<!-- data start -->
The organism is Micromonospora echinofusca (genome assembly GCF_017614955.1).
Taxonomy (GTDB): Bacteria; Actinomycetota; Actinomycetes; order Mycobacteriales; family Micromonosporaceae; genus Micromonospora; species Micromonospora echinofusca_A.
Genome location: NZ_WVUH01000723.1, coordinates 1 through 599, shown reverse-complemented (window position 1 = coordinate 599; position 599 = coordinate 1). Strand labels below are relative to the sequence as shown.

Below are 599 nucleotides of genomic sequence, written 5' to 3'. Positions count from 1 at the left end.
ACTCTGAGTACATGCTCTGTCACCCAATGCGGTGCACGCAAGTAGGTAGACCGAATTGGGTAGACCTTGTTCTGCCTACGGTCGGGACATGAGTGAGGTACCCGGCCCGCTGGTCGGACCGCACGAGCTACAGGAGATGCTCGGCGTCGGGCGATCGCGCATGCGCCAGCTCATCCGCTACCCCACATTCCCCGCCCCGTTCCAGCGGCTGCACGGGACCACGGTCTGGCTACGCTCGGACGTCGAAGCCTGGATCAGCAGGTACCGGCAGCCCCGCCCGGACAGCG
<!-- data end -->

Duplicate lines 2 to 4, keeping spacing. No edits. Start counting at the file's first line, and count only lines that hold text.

Taxonomy (GTDB): Bacteria; Actinomycetota; Actinomycetes; order Mycobacteriales; family Micromonosporaceae; genus Micromonospora; species Micromonospora echinofusca_A.
Genome location: NZ_WVUH01000723.1, coordinates 1 through 599, shown reverse-complemented (window position 1 = coordinate 599; position 599 = coordinate 1). Strand labels below are relative to the sequence as shown.

Below are 599 nucleotides of genomic sequence, written 5' to 3'. Positions count from 1 at the left end.